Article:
"Google is doing this over and over again and seems to not care at all and seems to believe they can get away with it," she said.

In their open letter, the Google employees ask that senior leadership meet with the artificial intelligence team Gebru helped lead to explain how and why the paper Gebru co-authored was "unilaterally rejected" by management at the company.

Letting Gebru go could make Google's workplace less welcome to Black researchers and other employees of color, the letter signatories wrote.

"The termination is an act of retaliation against Dr. Gebru, and it heralds danger for people working for ethical and just AI — especially Black people and People of Color — across Google."

Editor's note: Google is among NPR's financial supporters.

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Some tech leaders have been trying to prevent artificial intelligence from adopting the same racist assumptions as real humans, and a Black woman who is a leading researcher in the field says she was fired from Google after a dispute over some of her work. A group of her former colleagues and academics wrote an open letter calling this, quote, "unprecedented research censorship." NPR's Bobby Allyn is following this story. And before we begin, we need to note that Google is a financial supporter of NPR. Hi, Bobby.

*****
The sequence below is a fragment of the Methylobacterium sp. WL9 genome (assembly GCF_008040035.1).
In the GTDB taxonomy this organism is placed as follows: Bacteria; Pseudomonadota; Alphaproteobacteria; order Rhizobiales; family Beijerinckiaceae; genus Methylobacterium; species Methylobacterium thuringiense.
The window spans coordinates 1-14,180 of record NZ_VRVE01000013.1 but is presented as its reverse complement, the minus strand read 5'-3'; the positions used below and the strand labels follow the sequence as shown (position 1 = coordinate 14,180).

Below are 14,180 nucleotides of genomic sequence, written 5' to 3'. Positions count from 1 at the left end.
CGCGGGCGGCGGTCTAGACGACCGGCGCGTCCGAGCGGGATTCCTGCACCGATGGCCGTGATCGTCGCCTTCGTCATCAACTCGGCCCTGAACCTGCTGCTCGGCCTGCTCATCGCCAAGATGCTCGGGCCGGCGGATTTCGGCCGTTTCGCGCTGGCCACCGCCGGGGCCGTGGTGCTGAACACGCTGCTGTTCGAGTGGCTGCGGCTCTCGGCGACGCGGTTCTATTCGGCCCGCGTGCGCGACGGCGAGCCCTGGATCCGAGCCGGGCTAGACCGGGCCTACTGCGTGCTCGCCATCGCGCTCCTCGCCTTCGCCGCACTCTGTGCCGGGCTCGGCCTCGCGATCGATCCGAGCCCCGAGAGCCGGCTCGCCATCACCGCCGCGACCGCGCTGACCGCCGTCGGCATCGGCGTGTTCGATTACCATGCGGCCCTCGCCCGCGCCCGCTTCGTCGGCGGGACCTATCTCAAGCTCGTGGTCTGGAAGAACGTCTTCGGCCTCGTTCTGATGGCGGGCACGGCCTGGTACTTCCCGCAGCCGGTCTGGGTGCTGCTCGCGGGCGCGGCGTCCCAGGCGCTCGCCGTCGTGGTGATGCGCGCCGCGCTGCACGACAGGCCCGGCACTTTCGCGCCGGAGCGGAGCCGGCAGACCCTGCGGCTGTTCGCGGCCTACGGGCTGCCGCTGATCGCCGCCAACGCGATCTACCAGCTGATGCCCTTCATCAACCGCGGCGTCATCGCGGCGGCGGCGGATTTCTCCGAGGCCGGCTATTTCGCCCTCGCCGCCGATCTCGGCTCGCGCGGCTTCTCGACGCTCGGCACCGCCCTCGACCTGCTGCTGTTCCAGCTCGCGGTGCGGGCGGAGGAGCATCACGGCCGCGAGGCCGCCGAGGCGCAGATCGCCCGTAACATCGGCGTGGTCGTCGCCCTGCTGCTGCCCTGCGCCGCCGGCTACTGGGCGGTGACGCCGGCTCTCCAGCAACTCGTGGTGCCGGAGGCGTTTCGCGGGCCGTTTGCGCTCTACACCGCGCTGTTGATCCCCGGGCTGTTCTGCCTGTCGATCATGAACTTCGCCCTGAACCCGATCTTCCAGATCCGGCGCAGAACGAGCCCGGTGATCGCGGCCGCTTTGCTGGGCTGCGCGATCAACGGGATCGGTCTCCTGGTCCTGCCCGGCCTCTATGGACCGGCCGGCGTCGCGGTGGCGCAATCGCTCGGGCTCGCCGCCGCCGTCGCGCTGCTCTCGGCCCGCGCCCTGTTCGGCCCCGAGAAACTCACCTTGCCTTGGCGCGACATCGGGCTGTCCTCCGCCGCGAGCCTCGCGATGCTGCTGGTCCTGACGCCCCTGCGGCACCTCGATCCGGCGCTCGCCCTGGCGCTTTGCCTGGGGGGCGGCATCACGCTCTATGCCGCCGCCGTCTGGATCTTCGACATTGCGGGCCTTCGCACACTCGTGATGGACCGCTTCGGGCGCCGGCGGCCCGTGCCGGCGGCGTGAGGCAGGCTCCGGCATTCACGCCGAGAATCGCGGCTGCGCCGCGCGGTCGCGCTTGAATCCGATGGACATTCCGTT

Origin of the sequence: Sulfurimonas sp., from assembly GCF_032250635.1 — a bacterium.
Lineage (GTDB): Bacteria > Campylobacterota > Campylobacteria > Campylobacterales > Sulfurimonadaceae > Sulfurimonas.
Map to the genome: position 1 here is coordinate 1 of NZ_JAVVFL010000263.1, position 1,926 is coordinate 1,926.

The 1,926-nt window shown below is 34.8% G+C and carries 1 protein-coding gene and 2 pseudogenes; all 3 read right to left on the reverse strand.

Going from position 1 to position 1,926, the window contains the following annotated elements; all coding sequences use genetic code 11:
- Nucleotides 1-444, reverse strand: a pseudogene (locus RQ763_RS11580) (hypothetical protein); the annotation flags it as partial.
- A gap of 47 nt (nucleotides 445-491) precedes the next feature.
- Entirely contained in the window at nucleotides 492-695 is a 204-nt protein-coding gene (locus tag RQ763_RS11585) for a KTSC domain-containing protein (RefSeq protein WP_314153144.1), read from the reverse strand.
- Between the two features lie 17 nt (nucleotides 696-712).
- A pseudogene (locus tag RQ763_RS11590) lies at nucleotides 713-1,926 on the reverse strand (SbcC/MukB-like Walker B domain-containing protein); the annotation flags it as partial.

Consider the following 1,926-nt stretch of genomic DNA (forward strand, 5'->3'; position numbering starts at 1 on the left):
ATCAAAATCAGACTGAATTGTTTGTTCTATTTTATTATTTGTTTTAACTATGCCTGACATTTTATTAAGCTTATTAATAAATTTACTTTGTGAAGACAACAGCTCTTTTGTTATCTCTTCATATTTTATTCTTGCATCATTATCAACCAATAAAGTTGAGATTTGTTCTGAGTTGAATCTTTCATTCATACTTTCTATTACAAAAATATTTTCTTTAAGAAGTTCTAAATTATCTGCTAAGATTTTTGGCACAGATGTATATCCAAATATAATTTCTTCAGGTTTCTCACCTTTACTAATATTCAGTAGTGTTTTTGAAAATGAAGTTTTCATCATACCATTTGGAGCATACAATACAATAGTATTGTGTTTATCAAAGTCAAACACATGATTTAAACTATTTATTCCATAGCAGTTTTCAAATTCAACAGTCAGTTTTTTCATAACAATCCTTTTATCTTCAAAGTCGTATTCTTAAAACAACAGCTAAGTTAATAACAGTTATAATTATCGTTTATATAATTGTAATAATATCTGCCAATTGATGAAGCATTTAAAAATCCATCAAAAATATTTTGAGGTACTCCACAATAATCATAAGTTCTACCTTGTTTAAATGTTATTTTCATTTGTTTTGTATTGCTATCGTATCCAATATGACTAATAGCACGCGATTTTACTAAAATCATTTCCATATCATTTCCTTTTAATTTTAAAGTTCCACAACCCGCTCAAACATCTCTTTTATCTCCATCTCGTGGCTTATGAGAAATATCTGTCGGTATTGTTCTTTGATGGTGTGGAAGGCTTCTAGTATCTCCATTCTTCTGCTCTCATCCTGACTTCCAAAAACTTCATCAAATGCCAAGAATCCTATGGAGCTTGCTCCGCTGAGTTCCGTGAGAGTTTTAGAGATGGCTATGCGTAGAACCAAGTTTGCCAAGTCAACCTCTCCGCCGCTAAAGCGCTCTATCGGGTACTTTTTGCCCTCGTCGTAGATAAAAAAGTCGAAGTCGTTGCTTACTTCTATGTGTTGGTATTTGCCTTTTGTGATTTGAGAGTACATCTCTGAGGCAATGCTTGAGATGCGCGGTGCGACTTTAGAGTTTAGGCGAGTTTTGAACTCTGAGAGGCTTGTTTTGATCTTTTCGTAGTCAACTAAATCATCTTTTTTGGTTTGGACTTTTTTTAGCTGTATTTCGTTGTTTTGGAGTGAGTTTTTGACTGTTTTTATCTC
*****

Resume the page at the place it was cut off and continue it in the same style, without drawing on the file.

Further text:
SHAPIRO: Tell us more about this researcher. Who is she, and what did she do at Google?

ALLYN: Yeah. Her name is Timnit Gebru, and she's kind of this all-star researcher in her field. She's done, you know, some of the leading studies into how things like facial recognition technology can be biased against women and people of color. She started a group called Black in AI because there are just so few Black scientists working on artificial intelligence. Her mission as a scientist has basically been to show how technology can hurt marginalized groups. And Google found that interesting enough that they hired her. And they had her lead a team of researchers who are studying the ethics of AI, something that's huge to the future of Google's business.

SHAPIRO: But her employment there was cut short. Tell us what happened.

ALLYN: Right. So Gebru and six other researchers had just finished a draft of a research paper they wanted to submit to a conference next year. And I've reviewed the paper, Ari, and it is pretty dense. But essentially, it's about a tool that can scan massive amounts of texts online and generate sentences that look like they were written by a human. Gebru wrote in the paper that this tool might end up mirroring some of the hate and discrimination and other awful things you could find on the Internet.